Oyster sex determination is influenced by temperature - First clues in spat during first gonadic differentiation and gametogenesis
|Author(s)||Santerre Christelle1, 2, 3, Sourdaine Pascal1, 2, 3, Marc Nicolas4, Mingant Christian4, Robert Rene4, Martinez Anne-Sophie1, 2, 3|
|Affiliation(s)||1 : Normandie Univ, Caen, France.
2 : UCBN, BIOMEA, F-14032 Caen, France.
3 : CNRS, INEE, FRE 3484, F-14032 Caen, France.
4 : Lab Physiol Invertebres IFREMER Brest, Stn Expt Argenton, F-29840 Argenton Landunvez, France.
|Source||Comparative Biochemistry And Physiology A-molecular & Integrative Physiology (1095-6433) (Elsevier Science Inc), 2013-05 , Vol. 165 , N. 1 , P. 61-69|
|WOS© Times Cited||33|
|Keyword(s)||Oyster spat, Temperature, Sex ratio, TSD, Sex determination pathway|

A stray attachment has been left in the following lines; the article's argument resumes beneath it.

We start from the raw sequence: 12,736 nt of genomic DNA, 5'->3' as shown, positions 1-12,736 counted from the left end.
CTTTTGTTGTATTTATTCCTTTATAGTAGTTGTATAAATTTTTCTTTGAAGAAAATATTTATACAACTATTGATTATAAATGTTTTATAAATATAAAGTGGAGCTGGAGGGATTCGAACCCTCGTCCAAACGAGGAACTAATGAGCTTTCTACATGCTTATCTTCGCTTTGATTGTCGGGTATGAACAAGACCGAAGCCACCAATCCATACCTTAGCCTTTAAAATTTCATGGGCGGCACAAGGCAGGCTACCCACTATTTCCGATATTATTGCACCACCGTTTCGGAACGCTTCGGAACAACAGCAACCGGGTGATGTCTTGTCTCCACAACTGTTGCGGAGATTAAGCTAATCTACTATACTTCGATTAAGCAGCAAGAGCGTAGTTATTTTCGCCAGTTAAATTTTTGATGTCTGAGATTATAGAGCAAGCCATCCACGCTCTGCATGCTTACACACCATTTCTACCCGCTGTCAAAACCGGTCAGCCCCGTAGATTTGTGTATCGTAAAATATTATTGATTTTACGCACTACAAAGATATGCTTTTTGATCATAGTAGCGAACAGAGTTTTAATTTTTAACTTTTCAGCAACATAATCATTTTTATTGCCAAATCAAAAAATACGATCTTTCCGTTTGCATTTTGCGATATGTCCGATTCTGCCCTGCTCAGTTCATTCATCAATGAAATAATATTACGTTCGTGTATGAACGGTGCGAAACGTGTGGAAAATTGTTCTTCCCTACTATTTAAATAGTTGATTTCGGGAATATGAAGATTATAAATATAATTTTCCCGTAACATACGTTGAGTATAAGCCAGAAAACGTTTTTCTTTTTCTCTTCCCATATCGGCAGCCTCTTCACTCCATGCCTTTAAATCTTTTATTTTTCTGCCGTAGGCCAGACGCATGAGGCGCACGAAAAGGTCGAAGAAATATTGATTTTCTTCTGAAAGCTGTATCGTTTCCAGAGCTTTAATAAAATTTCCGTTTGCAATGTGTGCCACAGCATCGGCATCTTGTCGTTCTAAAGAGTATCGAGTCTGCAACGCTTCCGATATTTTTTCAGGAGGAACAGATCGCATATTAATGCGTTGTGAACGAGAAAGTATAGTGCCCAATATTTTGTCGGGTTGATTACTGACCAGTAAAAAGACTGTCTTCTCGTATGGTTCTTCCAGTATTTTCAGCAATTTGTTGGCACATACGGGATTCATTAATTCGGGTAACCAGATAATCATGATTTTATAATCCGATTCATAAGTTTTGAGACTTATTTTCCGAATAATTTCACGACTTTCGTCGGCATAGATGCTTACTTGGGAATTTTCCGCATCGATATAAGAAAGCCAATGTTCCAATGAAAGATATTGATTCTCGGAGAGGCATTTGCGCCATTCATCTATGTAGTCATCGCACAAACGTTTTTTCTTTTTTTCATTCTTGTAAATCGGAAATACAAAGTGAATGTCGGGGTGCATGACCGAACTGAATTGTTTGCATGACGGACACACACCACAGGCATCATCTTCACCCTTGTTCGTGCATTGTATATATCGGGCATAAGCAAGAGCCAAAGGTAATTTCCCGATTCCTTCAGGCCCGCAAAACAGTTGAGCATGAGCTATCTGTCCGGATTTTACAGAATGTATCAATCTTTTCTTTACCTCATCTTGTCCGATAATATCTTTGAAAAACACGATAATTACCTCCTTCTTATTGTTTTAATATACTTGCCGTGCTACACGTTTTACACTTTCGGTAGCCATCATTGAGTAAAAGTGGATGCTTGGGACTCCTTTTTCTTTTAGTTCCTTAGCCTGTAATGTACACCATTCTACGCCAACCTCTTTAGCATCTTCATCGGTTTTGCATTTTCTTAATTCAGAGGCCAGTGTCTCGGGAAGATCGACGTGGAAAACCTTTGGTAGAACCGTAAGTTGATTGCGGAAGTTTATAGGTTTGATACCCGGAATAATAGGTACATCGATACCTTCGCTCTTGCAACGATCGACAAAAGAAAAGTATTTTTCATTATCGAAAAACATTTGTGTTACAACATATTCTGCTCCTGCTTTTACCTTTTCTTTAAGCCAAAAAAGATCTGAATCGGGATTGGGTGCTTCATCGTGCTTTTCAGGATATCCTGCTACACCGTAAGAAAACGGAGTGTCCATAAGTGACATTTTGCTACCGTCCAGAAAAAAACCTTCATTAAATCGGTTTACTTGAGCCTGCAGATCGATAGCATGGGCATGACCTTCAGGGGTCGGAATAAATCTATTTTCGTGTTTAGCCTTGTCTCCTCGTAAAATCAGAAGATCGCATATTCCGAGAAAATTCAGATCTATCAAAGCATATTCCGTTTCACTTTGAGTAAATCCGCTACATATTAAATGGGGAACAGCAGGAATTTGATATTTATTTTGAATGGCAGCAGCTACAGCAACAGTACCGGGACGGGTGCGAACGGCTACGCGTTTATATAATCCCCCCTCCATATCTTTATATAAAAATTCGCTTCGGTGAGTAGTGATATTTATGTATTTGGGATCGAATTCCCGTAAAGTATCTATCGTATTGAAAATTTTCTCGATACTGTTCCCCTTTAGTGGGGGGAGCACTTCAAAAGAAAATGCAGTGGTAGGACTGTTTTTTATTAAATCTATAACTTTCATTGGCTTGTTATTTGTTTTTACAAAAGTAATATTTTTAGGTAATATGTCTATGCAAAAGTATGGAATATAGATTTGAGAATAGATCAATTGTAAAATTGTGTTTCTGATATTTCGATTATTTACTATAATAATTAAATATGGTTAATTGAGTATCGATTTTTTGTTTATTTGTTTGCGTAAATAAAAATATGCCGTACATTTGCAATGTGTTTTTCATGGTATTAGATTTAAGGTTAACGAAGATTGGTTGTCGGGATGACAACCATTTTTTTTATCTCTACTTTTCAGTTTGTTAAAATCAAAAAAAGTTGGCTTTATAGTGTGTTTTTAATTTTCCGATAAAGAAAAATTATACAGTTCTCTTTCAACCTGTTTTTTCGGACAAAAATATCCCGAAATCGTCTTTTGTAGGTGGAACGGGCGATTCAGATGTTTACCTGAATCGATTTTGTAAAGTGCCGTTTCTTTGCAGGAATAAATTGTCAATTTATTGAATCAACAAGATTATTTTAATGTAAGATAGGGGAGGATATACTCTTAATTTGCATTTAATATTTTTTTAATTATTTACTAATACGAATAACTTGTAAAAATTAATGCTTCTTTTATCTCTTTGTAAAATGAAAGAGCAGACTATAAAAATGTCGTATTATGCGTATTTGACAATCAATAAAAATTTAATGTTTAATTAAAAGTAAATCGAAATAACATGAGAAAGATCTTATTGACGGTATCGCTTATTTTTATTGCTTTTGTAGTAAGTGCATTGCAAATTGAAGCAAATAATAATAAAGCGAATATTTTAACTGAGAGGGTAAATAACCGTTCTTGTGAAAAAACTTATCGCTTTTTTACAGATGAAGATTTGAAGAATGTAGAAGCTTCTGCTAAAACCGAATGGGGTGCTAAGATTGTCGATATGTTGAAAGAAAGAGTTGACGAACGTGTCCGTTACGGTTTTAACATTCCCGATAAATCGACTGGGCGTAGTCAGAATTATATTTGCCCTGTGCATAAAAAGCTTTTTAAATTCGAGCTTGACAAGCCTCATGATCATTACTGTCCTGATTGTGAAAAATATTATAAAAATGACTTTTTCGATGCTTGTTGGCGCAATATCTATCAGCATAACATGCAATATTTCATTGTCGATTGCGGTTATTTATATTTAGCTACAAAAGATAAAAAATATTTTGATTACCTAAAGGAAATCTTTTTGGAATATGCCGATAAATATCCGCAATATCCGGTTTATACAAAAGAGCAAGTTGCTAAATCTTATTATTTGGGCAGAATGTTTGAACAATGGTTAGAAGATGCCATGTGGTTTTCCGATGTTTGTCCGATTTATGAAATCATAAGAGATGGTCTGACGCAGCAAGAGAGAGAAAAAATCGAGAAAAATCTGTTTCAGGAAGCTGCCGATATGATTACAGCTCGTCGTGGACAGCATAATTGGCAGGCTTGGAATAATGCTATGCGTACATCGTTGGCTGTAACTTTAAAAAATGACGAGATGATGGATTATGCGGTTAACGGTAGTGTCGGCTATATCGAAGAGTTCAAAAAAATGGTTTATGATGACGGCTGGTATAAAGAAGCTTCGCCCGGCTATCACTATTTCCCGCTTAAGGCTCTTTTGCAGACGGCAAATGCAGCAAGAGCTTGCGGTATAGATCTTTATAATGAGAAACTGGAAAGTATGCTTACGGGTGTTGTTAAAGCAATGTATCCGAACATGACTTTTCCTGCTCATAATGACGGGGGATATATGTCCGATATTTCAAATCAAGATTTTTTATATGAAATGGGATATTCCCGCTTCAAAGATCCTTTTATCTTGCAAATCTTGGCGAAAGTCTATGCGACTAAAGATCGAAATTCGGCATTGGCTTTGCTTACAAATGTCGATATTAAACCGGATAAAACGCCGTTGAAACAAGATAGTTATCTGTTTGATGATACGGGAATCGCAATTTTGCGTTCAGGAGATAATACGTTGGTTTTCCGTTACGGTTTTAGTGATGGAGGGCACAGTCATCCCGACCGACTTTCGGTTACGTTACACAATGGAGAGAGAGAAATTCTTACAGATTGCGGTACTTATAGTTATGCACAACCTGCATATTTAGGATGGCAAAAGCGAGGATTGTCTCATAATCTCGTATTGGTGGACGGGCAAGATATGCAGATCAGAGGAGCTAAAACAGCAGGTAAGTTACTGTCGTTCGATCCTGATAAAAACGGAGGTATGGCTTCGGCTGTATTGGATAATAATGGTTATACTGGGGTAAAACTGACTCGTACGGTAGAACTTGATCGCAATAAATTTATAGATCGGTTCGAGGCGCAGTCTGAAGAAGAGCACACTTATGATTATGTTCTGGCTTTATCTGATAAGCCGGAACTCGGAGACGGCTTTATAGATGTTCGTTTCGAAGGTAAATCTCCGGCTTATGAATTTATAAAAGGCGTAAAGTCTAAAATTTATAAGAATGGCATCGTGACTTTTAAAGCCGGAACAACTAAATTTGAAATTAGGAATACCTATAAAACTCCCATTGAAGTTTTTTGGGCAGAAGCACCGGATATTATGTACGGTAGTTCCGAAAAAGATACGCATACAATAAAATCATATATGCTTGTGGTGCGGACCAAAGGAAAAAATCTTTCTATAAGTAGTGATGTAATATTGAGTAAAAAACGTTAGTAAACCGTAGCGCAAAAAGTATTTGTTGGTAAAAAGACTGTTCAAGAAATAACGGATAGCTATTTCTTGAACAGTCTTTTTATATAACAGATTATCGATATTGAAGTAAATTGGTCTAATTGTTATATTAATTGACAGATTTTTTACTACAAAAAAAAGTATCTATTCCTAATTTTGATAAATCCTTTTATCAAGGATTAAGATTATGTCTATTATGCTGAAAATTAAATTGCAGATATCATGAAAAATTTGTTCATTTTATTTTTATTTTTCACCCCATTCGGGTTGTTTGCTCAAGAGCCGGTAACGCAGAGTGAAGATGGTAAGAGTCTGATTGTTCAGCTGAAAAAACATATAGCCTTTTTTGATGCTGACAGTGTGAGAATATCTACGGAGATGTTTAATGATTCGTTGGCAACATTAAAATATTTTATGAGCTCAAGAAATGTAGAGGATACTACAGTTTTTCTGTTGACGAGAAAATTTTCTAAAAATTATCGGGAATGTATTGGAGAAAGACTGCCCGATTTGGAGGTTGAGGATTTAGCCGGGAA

|Abstract||The sex-determining system of Crassostrea gigas is still poorly known, especially regarding the potential influence of temperature. In order to address this question, mRNA expressions of actors of the molecular cascade (Cg-DMI, Cg-SoxE, Cg-beta-catenin, Cg-Foxl2/Cg-FoxI2os) and of Oyvlg, a germ cell marker, were investigated by real-time PCR in spat grown at different temperatures (18, 22, 25 and 28 degrees C). In parallel, gonadic differentiation, gametogenesis and sex ratios were assessed by histology at each of these temperatures. Whatever the temperature, Cg-DMI, Cg-SoxE, Cg-beta-catenin and Oyvlg expressions peaked at the same developmental stage, always after Cg-Foxl2/Cg-Foxl2os (around 40-44 dpf for spat grown at 18 degrees C). Temperatures increased the kinetics of first gonadic differentiation and gametogenesis. At 25 degrees C a significant switch occurred in sex ratio towards males and in the balance of expression between male and female genes, in favor of males. A slight gametogenesis disturbance was also observed. These results strengthen the hypotheses about the sex-determining time window and molecular cascade governing the development of C gigas, with notably the involvement of Cg-Foxl2/Cg-Foxl2os in the very early steps. They also suggest an influence of temperature on the oyster's sex determination which, associated to genetic control, would induce a mixed sex determination system (GSD +TSD). (C) 2013 Elsevier Inc. All rights reserved.|